I read a Tweet recently that said: “Have you felt perpetually guilty every day of your life since you were 6, or are you normal?”
Never have I felt so seen.
I am a goal-setting, anxiety-having, Type-A, perfectionist. It’s something that was bred into me and carefully cultivated over too many decades to deny. It’s part of my DNA. Or, is it?
This free audiobook was suggested to me by Audible (am I so transparent??) and so I gave it a go.
Dr Rebecca Ray is an Aussie psychologist who shares her strategies and suggestions for “Ditching ‘Perfectionism’ for ‘Good Enough’, and Succeed More” in this highly-consumable 4 hour audiobook. It touches on themes like: not being a slave to your goals, embracing the unexpected path, setting yourself reasonable expectations, not letting ‘perfect’ be the enemy of ‘good’, and forgiving yourself for your past errors.
It’s certainly no substitute for therapy, but perhaps a worthy listen if it’s been a while since your last appointment, or if you are just beginning your journey in this space of self discovery. For me, it was a basic but timely reminder of the need to be kind to myself. The ‘book’ is delivered in short, episodic chapters, like little podcasts, and so easy to listen to while I was out walking the dog or weeding (ever the multi-tasker…).
I sometimes set myself the unachievable challenge of having a “Perfect Week”: walk at least 10,000 steps every day, walk my dogs every day, go for a run 4 days and pilates on the other 3, etc etc etc. I recognise this is not the healthiest. I started this book as I was embarking on another doomed attempt for a “Perfect Week”, and Dr Ray provided a timely reminder to just.. chill out a bit with the constant self-flagellating.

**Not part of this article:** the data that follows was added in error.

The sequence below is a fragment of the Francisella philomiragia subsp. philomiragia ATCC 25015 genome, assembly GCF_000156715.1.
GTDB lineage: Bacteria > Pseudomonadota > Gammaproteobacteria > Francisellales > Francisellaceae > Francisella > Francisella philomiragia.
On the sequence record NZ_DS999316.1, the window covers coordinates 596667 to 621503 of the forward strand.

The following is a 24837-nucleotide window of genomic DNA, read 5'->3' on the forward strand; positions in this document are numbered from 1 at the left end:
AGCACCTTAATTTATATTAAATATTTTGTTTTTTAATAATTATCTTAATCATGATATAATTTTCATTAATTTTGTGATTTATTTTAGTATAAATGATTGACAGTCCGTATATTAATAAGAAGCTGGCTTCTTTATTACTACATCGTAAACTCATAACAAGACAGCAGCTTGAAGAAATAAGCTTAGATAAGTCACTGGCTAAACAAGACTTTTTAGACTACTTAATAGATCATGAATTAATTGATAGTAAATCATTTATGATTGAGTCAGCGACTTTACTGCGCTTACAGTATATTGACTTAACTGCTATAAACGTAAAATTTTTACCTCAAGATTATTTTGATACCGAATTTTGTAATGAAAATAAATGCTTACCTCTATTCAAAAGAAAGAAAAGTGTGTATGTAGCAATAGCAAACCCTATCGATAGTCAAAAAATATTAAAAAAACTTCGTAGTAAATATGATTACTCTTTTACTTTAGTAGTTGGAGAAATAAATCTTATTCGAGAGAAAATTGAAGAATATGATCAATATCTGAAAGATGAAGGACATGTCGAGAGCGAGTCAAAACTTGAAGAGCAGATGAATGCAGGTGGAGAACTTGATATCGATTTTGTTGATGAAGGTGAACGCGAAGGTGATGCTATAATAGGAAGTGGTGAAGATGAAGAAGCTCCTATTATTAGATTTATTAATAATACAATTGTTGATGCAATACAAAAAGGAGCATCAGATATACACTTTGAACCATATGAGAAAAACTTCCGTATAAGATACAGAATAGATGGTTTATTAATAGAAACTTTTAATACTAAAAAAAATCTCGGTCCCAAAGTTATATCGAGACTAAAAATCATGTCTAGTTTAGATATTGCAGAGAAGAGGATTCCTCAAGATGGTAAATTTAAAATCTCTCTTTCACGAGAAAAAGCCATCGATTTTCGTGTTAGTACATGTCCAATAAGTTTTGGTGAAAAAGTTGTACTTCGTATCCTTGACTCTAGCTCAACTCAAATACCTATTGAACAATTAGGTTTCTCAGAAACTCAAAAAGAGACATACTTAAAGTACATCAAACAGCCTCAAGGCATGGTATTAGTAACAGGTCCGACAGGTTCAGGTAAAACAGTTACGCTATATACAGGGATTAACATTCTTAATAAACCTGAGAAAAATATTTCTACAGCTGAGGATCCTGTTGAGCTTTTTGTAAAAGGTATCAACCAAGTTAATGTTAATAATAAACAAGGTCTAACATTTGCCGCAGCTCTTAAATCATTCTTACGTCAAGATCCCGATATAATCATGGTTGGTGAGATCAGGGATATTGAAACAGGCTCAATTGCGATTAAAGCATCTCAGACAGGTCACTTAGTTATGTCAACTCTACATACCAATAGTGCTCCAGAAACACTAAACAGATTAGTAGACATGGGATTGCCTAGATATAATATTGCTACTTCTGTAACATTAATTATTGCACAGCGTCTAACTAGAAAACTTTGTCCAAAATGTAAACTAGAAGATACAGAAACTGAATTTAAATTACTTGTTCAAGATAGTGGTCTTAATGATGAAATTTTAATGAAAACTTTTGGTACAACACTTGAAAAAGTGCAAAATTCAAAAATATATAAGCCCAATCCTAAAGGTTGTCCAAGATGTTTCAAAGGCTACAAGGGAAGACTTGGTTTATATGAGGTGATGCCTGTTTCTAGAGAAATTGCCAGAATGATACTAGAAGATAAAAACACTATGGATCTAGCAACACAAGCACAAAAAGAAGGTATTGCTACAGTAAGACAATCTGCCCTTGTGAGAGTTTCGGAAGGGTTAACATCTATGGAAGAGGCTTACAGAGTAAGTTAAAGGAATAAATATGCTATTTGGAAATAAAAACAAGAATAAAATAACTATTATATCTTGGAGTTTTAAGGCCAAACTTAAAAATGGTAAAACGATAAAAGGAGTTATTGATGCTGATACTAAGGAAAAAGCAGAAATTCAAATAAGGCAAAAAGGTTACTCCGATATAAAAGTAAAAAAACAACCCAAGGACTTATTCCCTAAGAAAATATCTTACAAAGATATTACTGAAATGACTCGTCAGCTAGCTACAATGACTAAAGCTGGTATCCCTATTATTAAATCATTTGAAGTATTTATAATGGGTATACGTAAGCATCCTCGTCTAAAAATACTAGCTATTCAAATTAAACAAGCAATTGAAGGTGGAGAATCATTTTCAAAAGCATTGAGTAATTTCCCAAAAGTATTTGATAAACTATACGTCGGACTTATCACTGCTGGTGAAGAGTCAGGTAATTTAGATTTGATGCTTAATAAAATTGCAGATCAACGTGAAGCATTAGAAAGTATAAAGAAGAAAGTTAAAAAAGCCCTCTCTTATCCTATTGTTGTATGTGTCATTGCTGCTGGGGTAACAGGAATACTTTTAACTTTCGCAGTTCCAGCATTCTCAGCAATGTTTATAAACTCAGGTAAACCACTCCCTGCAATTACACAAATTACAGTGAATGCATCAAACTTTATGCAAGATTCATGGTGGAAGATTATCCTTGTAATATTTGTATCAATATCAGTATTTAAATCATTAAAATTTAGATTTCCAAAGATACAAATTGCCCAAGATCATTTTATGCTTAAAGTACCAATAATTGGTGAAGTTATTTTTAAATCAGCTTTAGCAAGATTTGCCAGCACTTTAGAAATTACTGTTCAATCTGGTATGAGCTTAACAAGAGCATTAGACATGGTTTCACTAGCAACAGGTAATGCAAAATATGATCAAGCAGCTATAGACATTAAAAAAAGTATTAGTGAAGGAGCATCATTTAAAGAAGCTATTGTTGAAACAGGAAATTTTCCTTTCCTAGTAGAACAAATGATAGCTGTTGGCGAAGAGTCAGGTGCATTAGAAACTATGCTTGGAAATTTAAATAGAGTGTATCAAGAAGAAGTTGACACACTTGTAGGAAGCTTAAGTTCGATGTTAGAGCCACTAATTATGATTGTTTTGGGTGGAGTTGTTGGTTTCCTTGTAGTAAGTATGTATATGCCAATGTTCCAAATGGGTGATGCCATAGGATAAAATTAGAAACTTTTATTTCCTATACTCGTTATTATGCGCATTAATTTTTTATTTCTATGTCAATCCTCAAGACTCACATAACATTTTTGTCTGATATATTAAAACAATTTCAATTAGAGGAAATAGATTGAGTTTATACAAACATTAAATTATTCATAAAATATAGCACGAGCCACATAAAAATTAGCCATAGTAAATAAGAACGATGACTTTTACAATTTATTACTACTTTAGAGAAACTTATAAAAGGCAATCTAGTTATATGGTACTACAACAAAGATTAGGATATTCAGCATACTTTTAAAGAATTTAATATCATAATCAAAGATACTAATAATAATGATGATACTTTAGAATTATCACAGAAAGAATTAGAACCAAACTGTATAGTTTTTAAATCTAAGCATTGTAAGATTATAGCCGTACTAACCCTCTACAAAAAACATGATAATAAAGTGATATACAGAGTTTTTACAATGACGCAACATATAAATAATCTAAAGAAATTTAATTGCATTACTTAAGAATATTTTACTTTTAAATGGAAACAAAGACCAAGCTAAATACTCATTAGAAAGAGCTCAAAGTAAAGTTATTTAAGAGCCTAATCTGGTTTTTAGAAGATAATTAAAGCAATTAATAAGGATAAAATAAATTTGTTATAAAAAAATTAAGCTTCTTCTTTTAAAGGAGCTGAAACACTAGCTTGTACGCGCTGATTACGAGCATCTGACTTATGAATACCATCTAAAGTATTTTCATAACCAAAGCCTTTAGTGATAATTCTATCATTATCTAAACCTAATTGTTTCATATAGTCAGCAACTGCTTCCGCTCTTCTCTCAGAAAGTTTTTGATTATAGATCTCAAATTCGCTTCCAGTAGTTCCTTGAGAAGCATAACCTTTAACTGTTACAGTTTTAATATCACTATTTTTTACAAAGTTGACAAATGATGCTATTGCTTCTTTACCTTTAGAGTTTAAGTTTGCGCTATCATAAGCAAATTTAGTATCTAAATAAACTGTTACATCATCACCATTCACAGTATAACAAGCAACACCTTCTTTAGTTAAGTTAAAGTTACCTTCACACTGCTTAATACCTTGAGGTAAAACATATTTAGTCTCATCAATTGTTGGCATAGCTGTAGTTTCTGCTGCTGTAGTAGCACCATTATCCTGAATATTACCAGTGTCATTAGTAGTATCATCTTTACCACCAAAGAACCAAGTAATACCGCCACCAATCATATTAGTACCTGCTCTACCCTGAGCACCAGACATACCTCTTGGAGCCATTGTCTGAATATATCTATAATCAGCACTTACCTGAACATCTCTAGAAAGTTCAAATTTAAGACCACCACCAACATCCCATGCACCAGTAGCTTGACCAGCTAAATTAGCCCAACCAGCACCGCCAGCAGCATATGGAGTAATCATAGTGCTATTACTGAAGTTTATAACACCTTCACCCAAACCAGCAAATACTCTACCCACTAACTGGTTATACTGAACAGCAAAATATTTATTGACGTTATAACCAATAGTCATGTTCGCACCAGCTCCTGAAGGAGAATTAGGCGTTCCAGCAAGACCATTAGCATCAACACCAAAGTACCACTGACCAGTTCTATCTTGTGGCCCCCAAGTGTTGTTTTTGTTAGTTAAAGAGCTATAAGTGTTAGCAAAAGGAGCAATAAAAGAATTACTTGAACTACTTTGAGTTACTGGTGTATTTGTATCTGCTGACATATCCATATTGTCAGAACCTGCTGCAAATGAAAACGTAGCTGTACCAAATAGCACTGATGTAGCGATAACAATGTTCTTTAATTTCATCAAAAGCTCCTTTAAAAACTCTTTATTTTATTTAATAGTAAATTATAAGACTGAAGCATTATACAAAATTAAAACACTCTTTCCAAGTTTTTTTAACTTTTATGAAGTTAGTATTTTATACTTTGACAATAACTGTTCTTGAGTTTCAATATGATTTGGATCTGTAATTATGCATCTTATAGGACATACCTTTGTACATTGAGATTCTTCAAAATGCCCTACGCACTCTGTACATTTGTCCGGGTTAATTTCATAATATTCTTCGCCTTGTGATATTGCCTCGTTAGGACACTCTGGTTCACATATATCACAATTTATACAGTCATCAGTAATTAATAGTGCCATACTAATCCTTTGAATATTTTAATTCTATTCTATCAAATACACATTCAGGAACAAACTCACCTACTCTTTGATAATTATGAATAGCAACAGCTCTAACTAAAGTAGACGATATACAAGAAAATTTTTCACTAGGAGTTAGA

I do have a few critiques of the advice provided, chiefly, the quasi-career advice. On two occasions, Dr Ray shares anecdotes from her personal and professional life about people taking significant risks in their careers, to follow their dreams, and in both cases it worked out. That’s lovely, and I’m happy for those people. But I do worry about people taking risky financial leaps to “follow their dreams” without sufficient safety nets and it felt a little reckless for her to share these stories without requisite warnings.
Also, she calls her listener ‘Lovely One’ throughout and… ick. Did not like.
But, that aside, it achieved what it set out to achieve, so I’ll give 3 self-deprecating jokes out of 5 overall.